It took me a few years to catch on that there were other flavor varieties of the Cow Tail out on the market. Like the hard to find Charleston Chews, Cow Tails also have a chocolate and strawberry variants on store shelves. The trick is finding them.
I don’t recall exactly where it when it was that I first found the chocolate Cow Tail, but I assure you I was plenty excited. I really didn’t know what to expect from it when I piled them of them on the cashier’s counter top for purchase. Would the creme on the inside be chocolate? The outside? Would it be really chocolatey? Or more bland like a Tootsie roll? I couldn’t wait to find out.
Ah ha! Upon opening the wrapper I see that it’s the caramel outside that carries the chocolate flavor. It has the same delicious creme center, and it gives a a nice vanilla flavor to balance the chocolate. The chocolate exterior is flavorful (yes, there’s really chocolate in there) and it’s oddly satisfying. I appreciate how it’s a good authentic chocolate flavor, although it’s mild. The caramel still has that “wheaty” essence to it, and has that nice chew and sugary coating on it. It still feels faithful to the original Cow Tail formula.
I liked it just as much as the original vanilla variety, and I stock up whenever I happen to come across them.
Rating: Will Buy Again
I remember getting my first Goetze’s Cow Tale back in elementary school. I was in a convenience store with my mom who was buying gas, ans there was a display of them by the register. “Have you had these yet Sera?” asked my Mom pointing to them. I honestly admitted that I hadn’t, and I was treated to one right then and there. I’ve been getting them on a semi-regular basis ever since. Some candies just stick with you, you know?
The Cow Tales are just a different form of the infamous Goetze’s caramel creams. You recall what I’m referring to, the ones that come in a tray package in thick round pieces. Cow Tails are the same thing, except they come in a long thing tube instead. I preferred the shape of the Cow Tails to the original, as I love eating away at one side and lick out the inside. I technique I perfected early on, as I had to amuse myself on those long gas station stops somehow.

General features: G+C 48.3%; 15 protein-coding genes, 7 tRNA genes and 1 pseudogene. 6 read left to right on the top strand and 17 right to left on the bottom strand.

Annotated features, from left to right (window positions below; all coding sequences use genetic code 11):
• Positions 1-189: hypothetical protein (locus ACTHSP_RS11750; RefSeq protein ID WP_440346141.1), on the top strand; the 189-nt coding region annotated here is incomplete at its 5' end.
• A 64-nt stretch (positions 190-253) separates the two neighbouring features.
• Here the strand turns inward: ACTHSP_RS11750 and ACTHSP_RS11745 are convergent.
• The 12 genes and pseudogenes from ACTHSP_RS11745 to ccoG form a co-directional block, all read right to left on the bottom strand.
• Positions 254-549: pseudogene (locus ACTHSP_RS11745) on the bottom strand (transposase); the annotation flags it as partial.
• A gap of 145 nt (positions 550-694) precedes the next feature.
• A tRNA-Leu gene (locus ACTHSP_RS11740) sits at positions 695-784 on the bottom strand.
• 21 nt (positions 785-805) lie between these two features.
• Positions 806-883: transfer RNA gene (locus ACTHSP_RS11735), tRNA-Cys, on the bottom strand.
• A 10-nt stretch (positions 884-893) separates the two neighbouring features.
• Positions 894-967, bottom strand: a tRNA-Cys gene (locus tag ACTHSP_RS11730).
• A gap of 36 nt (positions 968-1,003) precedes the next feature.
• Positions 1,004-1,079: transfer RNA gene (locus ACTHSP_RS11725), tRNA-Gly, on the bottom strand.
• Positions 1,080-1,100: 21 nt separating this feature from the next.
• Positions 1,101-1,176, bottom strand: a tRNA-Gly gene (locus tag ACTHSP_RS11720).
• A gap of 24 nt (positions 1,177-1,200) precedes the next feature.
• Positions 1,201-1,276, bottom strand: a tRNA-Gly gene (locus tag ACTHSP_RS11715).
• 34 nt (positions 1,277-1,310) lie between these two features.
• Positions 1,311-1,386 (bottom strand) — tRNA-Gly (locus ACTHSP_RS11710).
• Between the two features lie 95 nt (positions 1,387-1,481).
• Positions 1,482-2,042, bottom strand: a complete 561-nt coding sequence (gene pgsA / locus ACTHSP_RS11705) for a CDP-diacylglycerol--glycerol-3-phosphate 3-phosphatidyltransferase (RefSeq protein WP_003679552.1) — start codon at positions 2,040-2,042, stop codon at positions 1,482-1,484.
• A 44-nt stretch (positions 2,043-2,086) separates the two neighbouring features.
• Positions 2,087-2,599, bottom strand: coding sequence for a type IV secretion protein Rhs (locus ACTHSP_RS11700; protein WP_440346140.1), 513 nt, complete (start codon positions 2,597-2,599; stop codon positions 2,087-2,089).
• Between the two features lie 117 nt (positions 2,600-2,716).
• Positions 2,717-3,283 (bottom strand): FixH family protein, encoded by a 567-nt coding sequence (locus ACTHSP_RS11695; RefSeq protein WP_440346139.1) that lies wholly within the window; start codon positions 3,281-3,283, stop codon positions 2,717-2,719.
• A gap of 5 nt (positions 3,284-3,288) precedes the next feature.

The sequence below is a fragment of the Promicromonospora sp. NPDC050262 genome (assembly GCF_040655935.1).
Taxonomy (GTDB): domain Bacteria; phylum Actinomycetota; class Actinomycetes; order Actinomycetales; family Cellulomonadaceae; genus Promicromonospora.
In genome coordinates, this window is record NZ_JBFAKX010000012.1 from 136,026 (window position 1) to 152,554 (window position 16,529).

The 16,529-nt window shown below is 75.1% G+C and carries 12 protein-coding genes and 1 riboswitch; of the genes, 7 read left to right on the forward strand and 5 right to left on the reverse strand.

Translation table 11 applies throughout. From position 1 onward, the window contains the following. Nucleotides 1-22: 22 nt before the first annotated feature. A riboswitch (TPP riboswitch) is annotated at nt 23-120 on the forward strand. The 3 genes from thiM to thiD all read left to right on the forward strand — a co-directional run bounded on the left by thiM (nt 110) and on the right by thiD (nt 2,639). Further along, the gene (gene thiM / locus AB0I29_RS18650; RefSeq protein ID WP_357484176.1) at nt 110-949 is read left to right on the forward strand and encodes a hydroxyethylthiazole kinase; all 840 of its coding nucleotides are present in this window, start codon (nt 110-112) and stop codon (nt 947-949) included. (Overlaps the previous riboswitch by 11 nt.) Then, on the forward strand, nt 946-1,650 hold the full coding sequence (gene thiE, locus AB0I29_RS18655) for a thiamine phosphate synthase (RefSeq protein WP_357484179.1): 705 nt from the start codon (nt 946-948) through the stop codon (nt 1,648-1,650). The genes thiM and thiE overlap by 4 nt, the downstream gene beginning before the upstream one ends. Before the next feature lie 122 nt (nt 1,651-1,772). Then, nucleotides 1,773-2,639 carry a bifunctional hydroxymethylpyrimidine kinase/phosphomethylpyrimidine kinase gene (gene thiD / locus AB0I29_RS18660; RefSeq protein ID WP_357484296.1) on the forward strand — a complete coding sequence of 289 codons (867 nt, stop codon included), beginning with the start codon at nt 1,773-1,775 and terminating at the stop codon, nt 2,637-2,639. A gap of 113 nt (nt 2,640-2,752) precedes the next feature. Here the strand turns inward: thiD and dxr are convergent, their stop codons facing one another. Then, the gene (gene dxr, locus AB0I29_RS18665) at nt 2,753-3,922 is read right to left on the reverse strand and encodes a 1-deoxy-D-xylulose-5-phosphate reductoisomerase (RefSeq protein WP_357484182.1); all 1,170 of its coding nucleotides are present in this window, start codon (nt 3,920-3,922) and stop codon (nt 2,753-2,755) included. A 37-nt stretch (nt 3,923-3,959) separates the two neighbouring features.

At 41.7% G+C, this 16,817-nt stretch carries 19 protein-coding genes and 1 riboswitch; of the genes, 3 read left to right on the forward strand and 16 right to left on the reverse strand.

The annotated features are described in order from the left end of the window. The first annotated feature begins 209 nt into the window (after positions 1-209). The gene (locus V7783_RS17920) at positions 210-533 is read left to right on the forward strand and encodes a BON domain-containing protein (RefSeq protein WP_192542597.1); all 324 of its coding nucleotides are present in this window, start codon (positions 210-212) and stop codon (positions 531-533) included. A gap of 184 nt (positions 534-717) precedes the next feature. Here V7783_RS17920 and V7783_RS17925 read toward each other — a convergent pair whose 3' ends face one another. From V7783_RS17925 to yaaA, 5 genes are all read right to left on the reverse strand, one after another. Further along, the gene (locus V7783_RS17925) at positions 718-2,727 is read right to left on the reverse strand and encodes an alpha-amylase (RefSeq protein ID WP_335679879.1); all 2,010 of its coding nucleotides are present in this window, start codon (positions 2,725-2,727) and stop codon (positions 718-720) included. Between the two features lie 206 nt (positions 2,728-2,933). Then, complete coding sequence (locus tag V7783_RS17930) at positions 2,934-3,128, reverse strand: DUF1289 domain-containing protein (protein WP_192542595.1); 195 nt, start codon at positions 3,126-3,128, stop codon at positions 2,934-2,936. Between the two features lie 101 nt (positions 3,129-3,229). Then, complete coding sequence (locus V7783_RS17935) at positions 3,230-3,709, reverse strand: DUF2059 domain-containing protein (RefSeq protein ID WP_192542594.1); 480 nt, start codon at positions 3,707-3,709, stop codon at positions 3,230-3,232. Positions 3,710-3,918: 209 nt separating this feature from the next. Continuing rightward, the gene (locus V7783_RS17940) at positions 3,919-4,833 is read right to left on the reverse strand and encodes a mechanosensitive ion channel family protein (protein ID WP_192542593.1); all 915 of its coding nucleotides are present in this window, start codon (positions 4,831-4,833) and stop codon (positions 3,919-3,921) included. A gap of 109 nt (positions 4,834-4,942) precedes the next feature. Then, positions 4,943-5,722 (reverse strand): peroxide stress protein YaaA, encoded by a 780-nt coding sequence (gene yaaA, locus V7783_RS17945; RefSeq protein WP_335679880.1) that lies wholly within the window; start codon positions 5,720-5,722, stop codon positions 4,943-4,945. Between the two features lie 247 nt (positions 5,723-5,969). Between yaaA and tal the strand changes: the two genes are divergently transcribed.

The Cow Tail is terribly soft and pliable. It’s fun to twist it into shapes and you could easily tie it into a knot. It has a light dusting of flour/confectioner’s sugar on the outside to keep it from getting too sticky in your hands. I appreciate how they thought to do that.
It smells very sweet and of vanilla, and it also has a nice “starchy” smell to it that’s hard to place exactly. The chew is substantial, yet soft. The caramel outside is mildly sweet, and this isn’t “normal” caramel by any means. It has hints of caramel and butter and the closest thing I can compare it to is soft sugar cookie dough after it’s been hardening in the fridge. The vanilla creme center balances out the mild caramel outside beautifully, providing a intense flavor hit of vanilla and sweetness with a creamy, almost cool feeling texture.
Together (or apart, depending on how you like you eat them) they makes a wonderful marriage of flavors that I happily keep returning to again and again.
Rating: Will Buy Again
Upon discovering Droste pastilles for the first time and really liking them, I obviously began to seek out the other varieties they had to offer. I think after trying as many as I could get my hands on, the bittersweet pastilles have stood out as my favorite. The white chocolate ones would come in second.
If I had to decide on what type of chocolate is my favorite, I’d have to say bittersweet. It’s a nice middle ground that isn’t clearly defined by the chocolate community, so it’s really up to the manufacturer to decode what makes their specific chocolate bittersweet (or semisweet as some like to call it). It is usually a chocolate that may or may not contain milk solids and the cocoa percentage ranges from 50% to 70%. This specific Droste variety has milk solids and doesn’t exactly list the percentage on the wrapper, which has become sort of a standard thing nowadays.
I really love the packaging on these. The cardboard tube contains a heavy duty plastic packet that holds the roll of the rounded chocolate discs. It’s easy to open it up, take a few, and twist it back up to save the rest for later. I like having that ability to store part of the chocolate away safely, which I think is a design flaw for the big bars of chocolate.
The pastilles are a beautiful deep brown with a bright sheen to them. They were a delight to photograph.